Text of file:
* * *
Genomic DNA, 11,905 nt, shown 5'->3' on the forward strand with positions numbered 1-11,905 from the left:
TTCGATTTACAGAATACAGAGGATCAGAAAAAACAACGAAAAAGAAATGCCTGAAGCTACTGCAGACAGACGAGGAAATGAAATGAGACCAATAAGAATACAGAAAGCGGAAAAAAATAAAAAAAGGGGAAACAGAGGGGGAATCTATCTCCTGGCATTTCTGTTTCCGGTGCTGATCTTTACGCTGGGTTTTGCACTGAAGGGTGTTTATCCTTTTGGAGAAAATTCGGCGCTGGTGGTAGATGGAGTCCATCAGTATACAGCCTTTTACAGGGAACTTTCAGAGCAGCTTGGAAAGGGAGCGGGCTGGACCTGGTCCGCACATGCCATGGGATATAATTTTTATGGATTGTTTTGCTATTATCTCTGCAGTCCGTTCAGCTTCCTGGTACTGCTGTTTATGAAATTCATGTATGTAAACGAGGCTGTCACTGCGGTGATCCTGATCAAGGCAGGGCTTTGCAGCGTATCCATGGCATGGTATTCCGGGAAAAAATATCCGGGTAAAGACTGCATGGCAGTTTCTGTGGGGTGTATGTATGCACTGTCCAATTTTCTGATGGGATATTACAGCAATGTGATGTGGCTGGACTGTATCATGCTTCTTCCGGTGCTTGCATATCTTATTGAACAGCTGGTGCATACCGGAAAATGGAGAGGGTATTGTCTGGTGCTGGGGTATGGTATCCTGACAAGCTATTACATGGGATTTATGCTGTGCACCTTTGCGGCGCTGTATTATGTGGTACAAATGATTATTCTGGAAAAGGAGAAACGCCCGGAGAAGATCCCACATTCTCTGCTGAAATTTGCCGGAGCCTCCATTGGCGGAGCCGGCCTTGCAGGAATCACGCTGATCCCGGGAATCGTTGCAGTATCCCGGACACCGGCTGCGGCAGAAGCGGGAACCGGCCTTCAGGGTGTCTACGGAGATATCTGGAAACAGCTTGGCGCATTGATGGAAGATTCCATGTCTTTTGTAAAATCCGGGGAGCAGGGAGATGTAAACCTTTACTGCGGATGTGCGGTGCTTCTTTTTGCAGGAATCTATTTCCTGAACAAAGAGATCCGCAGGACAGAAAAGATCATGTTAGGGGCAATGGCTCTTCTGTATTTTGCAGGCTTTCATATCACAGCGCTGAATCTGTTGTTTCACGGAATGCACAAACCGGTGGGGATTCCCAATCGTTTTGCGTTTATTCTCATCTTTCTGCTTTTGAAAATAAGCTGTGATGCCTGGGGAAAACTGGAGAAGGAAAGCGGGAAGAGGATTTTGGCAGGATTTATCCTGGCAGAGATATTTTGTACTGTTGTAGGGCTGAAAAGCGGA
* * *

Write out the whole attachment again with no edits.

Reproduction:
Genomic DNA, 11,905 nt, shown 5'->3' on the forward strand with positions numbered 1-11,905 from the left:
TTCGATTTACAGAATACAGAGGATCAGAAAAAACAACGAAAAAGAAATGCCTGAAGCTACTGCAGACAGACGAGGAAATGAAATGAGACCAATAAGAATACAGAAAGCGGAAAAAAATAAAAAAAGGGGAAACAGAGGGGGAATCTATCTCCTGGCATTTCTGTTTCCGGTGCTGATCTTTACGCTGGGTTTTGCACTGAAGGGTGTTTATCCTTTTGGAGAAAATTCGGCGCTGGTGGTAGATGGAGTCCATCAGTATACAGCCTTTTACAGGGAACTTTCAGAGCAGCTTGGAAAGGGAGCGGGCTGGACCTGGTCCGCACATGCCATGGGATATAATTTTTATGGATTGTTTTGCTATTATCTCTGCAGTCCGTTCAGCTTCCTGGTACTGCTGTTTATGAAATTCATGTATGTAAACGAGGCTGTCACTGCGGTGATCCTGATCAAGGCAGGGCTTTGCAGCGTATCCATGGCATGGTATTCCGGGAAAAAATATCCGGGTAAAGACTGCATGGCAGTTTCTGTGGGGTGTATGTATGCACTGTCCAATTTTCTGATGGGATATTACAGCAATGTGATGTGGCTGGACTGTATCATGCTTCTTCCGGTGCTTGCATATCTTATTGAACAGCTGGTGCATACCGGAAAATGGAGAGGGTATTGTCTGGTGCTGGGGTATGGTATCCTGACAAGCTATTACATGGGATTTATGCTGTGCACCTTTGCGGCGCTGTATTATGTGGTACAAATGATTATTCTGGAAAAGGAGAAACGCCCGGAGAAGATCCCACATTCTCTGCTGAAATTTGCCGGAGCCTCCATTGGCGGAGCCGGCCTTGCAGGAATCACGCTGATCCCGGGAATCGTTGCAGTATCCCGGACACCGGCTGCGGCAGAAGCGGGAACCGGCCTTCAGGGTGTCTACGGAGATATCTGGAAACAGCTTGGCGCATTGATGGAAGATTCCATGTCTTTTGTAAAATCCGGGGAGCAGGGAGATGTAAACCTTTACTGCGGATGTGCGGTGCTTCTTTTTGCAGGAATCTATTTCCTGAACAAAGAGATCCGCAGGACAGAAAAGATCATGTTAGGGGCAATGGCTCTTCTGTATTTTGCAGGCTTTCATATCACAGCGCTGAATCTGTTGTTTCACGGAATGCACAAACCGGTGGGGATTCCCAATCGTTTTGCGTTTATTCTCATCTTTCTGCTTTTGAAAATAAGCTGTGATGCCTGGGGAAAACTGGAGAAGGAAAGCGGGAAGAGGATTTTGGCAGGATTTATCCTGGCAGAGATATTTTGTACTGTTGTAGGGCTGAAAAGCGGA